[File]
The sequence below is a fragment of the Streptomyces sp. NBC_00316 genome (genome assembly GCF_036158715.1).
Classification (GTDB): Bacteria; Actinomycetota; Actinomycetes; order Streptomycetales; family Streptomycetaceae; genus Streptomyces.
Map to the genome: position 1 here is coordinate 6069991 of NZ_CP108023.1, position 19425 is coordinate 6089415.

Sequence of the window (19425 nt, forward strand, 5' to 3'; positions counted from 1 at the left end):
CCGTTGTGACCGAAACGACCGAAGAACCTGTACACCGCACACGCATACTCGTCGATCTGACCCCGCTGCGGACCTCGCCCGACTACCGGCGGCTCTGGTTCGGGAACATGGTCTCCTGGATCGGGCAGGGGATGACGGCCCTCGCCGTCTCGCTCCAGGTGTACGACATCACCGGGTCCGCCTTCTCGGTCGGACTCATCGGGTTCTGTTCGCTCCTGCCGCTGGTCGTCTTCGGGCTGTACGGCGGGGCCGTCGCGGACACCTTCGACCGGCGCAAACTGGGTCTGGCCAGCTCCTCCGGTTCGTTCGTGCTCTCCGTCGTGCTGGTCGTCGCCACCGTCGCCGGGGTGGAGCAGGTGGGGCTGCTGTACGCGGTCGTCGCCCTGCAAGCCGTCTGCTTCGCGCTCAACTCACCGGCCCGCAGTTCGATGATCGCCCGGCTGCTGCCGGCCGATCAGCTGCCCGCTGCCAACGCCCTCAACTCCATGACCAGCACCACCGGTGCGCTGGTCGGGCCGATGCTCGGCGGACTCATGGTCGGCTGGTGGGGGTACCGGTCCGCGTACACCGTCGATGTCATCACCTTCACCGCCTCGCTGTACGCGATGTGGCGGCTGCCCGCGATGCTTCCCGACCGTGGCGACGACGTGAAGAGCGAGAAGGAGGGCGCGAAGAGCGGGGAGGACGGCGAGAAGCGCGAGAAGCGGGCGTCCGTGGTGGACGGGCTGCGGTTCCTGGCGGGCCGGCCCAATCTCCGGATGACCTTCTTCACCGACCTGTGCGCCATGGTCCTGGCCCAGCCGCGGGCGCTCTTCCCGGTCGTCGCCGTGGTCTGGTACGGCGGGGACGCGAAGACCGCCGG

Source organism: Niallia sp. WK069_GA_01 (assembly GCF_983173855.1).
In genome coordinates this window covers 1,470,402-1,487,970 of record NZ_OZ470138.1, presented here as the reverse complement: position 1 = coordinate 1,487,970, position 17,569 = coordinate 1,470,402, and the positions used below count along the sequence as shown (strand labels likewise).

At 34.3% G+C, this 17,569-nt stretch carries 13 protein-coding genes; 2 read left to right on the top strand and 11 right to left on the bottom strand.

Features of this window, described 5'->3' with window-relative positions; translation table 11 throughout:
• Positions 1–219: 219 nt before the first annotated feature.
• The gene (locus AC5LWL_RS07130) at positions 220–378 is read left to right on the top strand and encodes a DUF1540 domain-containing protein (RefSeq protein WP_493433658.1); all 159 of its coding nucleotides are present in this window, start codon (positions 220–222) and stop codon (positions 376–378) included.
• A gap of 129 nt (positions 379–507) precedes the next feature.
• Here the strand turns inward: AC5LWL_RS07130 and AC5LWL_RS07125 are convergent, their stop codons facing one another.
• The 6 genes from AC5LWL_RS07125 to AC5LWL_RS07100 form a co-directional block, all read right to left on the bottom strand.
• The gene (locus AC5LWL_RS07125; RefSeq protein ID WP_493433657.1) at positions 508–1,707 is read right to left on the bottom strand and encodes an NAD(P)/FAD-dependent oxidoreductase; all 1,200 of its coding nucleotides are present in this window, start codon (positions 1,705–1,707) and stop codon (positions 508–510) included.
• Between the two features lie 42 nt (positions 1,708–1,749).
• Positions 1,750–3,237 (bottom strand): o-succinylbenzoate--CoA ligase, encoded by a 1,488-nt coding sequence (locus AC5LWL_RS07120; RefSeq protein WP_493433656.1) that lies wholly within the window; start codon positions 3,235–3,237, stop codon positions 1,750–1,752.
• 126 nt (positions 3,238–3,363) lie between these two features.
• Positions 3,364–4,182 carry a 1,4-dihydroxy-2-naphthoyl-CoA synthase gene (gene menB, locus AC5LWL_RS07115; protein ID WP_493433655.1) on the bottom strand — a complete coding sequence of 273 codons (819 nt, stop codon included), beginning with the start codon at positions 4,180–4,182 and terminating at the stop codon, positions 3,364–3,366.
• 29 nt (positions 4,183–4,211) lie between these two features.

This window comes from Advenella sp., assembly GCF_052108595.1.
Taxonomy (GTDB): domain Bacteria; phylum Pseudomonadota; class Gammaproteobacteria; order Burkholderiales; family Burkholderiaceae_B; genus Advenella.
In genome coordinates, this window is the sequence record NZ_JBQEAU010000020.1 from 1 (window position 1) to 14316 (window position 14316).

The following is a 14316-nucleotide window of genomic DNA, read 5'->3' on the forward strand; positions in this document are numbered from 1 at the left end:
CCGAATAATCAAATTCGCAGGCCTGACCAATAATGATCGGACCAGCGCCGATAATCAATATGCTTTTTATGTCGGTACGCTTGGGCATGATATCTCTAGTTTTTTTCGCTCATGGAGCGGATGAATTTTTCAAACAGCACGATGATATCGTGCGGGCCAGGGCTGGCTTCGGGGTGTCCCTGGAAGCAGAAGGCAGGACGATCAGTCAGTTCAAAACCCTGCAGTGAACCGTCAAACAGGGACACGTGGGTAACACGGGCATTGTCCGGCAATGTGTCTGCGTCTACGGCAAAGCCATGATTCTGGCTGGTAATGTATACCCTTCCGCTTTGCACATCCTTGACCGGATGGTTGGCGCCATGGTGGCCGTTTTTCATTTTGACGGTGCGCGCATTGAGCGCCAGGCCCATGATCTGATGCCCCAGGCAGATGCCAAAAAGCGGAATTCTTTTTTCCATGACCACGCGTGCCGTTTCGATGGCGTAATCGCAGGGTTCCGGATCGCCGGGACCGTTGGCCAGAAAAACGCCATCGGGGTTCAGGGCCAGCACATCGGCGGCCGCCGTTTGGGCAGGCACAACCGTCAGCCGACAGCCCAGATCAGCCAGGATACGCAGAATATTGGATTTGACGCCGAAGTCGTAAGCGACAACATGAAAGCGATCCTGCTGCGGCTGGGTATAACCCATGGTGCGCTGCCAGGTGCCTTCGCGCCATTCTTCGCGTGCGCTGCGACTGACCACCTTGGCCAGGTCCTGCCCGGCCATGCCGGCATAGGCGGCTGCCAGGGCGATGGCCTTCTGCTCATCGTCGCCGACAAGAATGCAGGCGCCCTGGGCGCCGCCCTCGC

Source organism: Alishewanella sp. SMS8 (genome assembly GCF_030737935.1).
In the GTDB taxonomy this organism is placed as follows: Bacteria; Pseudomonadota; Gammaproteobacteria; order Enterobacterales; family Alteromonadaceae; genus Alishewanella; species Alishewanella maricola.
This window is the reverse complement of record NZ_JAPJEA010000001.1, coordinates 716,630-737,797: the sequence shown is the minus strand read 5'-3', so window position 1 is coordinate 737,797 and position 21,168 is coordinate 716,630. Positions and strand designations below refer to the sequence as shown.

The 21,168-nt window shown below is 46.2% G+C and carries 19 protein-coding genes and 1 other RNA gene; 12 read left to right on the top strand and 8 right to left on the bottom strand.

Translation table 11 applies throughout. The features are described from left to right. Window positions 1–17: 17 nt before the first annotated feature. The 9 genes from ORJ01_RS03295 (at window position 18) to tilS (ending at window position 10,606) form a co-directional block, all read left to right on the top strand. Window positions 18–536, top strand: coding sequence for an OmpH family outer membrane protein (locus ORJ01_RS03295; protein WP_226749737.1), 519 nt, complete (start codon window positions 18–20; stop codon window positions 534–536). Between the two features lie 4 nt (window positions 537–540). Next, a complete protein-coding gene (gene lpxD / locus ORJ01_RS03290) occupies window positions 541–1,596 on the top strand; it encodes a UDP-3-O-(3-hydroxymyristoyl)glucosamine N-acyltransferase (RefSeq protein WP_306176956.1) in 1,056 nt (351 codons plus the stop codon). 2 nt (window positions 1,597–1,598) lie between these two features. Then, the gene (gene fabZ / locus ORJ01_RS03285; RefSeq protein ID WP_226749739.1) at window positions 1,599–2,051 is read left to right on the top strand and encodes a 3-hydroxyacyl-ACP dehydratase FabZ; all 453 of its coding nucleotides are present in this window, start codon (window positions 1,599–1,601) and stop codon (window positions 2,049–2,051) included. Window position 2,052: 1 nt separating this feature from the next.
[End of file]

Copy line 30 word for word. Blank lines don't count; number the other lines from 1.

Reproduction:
Translation table 11 applies throughout. The features are described from left to right. Window positions 1–17: 17 nt before the first annotated feature. The 9 genes from ORJ01_RS03295 (at window position 18) to tilS (ending at window position 10,606) form a co-directional block, all read left to right on the top strand. Window positions 18–536, top strand: coding sequence for an OmpH family outer membrane protein (locus ORJ01_RS03295; protein WP_226749737.1), 519 nt, complete (start codon window positions 18–20; stop codon window positions 534–536). Between the two features lie 4 nt (window positions 537–540). Next, a complete protein-coding gene (gene lpxD / locus ORJ01_RS03290) occupies window positions 541–1,596 on the top strand; it encodes a UDP-3-O-(3-hydroxymyristoyl)glucosamine N-acyltransferase (RefSeq protein WP_306176956.1) in 1,056 nt (351 codons plus the stop codon). 2 nt (window positions 1,597–1,598) lie between these two features. Then, the gene (gene fabZ / locus ORJ01_RS03285; RefSeq protein ID WP_226749739.1) at window positions 1,599–2,051 is read left to right on the top strand and encodes a 3-hydroxyacyl-ACP dehydratase FabZ; all 453 of its coding nucleotides are present in this window, start codon (window positions 1,599–1,601) and stop codon (window positions 2,049–2,051) included. Window position 2,052: 1 nt separating this feature from the next.